During 2011, in response to reports of injured children, Commission staff began evaluating whether the magnet sets currently on the market complied with ASTM F963 ("the toy standard"). The Commission found that the individual magnets in those sets tended to be ten times more powerful-or, alternatively, six times smaller-than is permissible to market to children under the toy standard. See ASTM F963-11 §§ 3.1.37, 4.38-4.3.81; Final Rule: Safety Standard for Magnet Sets, 79 Fed. Reg. at 59, 976-77. Accordingly, Commission staff issued Notices of Noncompliance to companies that labeled or marketed these powerful magnet sets to appeal to children younger than fourteen years old, and warned other firms not to market their sets to children below that age.[4]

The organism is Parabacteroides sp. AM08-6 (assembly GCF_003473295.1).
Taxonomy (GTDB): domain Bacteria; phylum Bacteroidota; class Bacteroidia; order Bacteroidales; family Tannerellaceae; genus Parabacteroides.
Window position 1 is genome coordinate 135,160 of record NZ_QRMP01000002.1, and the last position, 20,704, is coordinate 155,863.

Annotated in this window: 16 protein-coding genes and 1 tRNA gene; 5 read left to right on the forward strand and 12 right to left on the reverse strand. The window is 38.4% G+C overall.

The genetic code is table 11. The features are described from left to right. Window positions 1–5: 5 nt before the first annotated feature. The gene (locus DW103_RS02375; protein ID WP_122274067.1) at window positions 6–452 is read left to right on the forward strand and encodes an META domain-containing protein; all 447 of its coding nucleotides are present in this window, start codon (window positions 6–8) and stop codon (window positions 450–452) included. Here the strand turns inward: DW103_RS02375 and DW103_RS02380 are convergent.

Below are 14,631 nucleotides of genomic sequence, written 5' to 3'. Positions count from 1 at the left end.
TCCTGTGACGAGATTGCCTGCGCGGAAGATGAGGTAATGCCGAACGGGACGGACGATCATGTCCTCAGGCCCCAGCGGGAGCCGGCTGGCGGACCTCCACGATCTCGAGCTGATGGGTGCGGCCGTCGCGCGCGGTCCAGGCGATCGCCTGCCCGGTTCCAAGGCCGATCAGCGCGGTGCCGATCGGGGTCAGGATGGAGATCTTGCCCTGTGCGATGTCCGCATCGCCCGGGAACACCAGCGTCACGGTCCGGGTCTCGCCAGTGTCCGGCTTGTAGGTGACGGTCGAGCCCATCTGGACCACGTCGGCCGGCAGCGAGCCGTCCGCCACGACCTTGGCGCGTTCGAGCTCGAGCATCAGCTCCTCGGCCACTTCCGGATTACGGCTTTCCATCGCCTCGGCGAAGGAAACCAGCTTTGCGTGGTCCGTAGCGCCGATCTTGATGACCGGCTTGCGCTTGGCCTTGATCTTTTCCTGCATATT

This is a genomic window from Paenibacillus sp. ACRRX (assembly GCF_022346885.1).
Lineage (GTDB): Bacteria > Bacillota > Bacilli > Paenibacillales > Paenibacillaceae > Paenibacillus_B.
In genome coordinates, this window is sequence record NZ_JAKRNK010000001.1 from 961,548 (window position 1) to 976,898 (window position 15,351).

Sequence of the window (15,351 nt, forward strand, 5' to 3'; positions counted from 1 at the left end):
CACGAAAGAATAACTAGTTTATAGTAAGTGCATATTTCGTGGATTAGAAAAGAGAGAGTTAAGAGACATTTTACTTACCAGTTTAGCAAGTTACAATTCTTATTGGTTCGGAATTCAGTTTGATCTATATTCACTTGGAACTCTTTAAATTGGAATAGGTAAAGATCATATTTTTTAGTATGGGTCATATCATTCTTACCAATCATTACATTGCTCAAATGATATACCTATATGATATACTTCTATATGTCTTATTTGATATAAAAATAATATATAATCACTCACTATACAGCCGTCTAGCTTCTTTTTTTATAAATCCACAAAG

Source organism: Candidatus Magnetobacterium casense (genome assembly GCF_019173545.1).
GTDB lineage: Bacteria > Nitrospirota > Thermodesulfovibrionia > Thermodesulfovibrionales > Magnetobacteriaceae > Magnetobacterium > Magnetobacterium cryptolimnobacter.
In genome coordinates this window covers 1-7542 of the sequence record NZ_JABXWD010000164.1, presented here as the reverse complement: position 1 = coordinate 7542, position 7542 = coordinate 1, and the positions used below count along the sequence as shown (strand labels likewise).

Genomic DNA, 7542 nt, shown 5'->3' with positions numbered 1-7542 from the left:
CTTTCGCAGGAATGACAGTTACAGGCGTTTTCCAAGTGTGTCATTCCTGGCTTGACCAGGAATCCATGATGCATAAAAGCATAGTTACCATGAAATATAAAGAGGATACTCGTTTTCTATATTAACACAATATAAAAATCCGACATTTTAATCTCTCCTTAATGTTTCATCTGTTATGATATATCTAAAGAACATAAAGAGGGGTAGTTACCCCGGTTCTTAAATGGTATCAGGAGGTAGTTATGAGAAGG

Some distributors took steps to comply with the toy standard, including implementing labeling enhancements and marketing restrictions. However, "into spring 2012, staff continued to identify additional firms offering [magnet sets] on the Internet with labeling and marketing violations." Proposed Rule: Safety Standard for Magnet Sets, 77 Fed. Reg. 53, 781, 53, 782 (proposed Sept. 4, 2012) (to be codified at 16 C.F.R. §§ 1240.1-1240.5). Moreover, reports of child injuries from magnet ingestion continued.